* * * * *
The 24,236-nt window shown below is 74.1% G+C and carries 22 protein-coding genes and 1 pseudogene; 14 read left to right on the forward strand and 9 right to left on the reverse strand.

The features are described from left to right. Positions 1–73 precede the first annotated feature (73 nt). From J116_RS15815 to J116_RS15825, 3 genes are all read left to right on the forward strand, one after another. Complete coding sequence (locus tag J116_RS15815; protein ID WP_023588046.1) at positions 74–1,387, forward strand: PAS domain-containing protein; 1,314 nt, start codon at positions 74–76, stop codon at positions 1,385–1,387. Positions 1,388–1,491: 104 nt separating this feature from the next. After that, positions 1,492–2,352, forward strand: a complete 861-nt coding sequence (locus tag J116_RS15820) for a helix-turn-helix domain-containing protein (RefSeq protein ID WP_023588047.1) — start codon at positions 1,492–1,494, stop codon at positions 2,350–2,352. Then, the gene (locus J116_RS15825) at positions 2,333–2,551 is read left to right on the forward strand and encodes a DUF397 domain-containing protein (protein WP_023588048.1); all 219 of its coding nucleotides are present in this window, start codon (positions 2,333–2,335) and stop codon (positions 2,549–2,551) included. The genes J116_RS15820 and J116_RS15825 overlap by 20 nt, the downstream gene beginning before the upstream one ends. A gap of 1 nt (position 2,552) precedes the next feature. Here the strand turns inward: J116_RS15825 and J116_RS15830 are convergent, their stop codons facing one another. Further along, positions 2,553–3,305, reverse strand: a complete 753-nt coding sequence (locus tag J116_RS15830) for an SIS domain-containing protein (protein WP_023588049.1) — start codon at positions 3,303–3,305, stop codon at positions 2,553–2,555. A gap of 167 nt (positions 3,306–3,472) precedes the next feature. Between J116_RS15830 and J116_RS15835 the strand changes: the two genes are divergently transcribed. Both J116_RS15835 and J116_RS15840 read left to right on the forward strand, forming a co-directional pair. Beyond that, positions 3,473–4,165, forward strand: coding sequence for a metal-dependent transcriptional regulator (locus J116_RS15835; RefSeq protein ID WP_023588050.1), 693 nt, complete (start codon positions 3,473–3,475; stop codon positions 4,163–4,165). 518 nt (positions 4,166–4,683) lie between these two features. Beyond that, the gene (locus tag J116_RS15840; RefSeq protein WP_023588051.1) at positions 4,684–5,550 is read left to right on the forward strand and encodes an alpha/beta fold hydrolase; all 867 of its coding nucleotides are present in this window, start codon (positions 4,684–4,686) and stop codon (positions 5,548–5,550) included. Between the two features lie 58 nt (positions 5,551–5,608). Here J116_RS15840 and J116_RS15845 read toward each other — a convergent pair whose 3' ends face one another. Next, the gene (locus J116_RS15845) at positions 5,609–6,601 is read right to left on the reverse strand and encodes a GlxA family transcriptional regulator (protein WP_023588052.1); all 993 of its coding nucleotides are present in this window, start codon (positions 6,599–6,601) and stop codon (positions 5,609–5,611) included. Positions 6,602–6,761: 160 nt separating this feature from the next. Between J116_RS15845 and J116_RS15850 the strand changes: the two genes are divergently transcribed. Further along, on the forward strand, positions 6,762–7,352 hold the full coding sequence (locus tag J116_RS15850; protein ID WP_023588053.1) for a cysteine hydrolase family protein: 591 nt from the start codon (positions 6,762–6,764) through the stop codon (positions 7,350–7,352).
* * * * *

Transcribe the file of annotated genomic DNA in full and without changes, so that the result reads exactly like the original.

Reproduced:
The 24,236-nt window shown below is 74.1% G+C and carries 22 protein-coding genes and 1 pseudogene; 14 read left to right on the forward strand and 9 right to left on the reverse strand.

The features are described from left to right. Positions 1–73 precede the first annotated feature (73 nt). From J116_RS15815 to J116_RS15825, 3 genes are all read left to right on the forward strand, one after another. Complete coding sequence (locus tag J116_RS15815; protein ID WP_023588046.1) at positions 74–1,387, forward strand: PAS domain-containing protein; 1,314 nt, start codon at positions 74–76, stop codon at positions 1,385–1,387. Positions 1,388–1,491: 104 nt separating this feature from the next. After that, positions 1,492–2,352, forward strand: a complete 861-nt coding sequence (locus tag J116_RS15820) for a helix-turn-helix domain-containing protein (RefSeq protein ID WP_023588047.1) — start codon at positions 1,492–1,494, stop codon at positions 2,350–2,352. Then, the gene (locus J116_RS15825) at positions 2,333–2,551 is read left to right on the forward strand and encodes a DUF397 domain-containing protein (protein WP_023588048.1); all 219 of its coding nucleotides are present in this window, start codon (positions 2,333–2,335) and stop codon (positions 2,549–2,551) included. The genes J116_RS15820 and J116_RS15825 overlap by 20 nt, the downstream gene beginning before the upstream one ends. A gap of 1 nt (position 2,552) precedes the next feature. Here the strand turns inward: J116_RS15825 and J116_RS15830 are convergent, their stop codons facing one another. Further along, positions 2,553–3,305, reverse strand: a complete 753-nt coding sequence (locus tag J116_RS15830) for an SIS domain-containing protein (protein WP_023588049.1) — start codon at positions 3,303–3,305, stop codon at positions 2,553–2,555. A gap of 167 nt (positions 3,306–3,472) precedes the next feature. Between J116_RS15830 and J116_RS15835 the strand changes: the two genes are divergently transcribed. Both J116_RS15835 and J116_RS15840 read left to right on the forward strand, forming a co-directional pair. Beyond that, positions 3,473–4,165, forward strand: coding sequence for a metal-dependent transcriptional regulator (locus J116_RS15835; RefSeq protein ID WP_023588050.1), 693 nt, complete (start codon positions 3,473–3,475; stop codon positions 4,163–4,165). 518 nt (positions 4,166–4,683) lie between these two features. Beyond that, the gene (locus tag J116_RS15840; RefSeq protein WP_023588051.1) at positions 4,684–5,550 is read left to right on the forward strand and encodes an alpha/beta fold hydrolase; all 867 of its coding nucleotides are present in this window, start codon (positions 4,684–4,686) and stop codon (positions 5,548–5,550) included. Between the two features lie 58 nt (positions 5,551–5,608). Here J116_RS15840 and J116_RS15845 read toward each other — a convergent pair whose 3' ends face one another. Next, the gene (locus J116_RS15845) at positions 5,609–6,601 is read right to left on the reverse strand and encodes a GlxA family transcriptional regulator (protein WP_023588052.1); all 993 of its coding nucleotides are present in this window, start codon (positions 6,599–6,601) and stop codon (positions 5,609–5,611) included. Positions 6,602–6,761: 160 nt separating this feature from the next. Between J116_RS15845 and J116_RS15850 the strand changes: the two genes are divergently transcribed. Further along, on the forward strand, positions 6,762–7,352 hold the full coding sequence (locus tag J116_RS15850; protein ID WP_023588053.1) for a cysteine hydrolase family protein: 591 nt from the start codon (positions 6,762–6,764) through the stop codon (positions 7,350–7,352).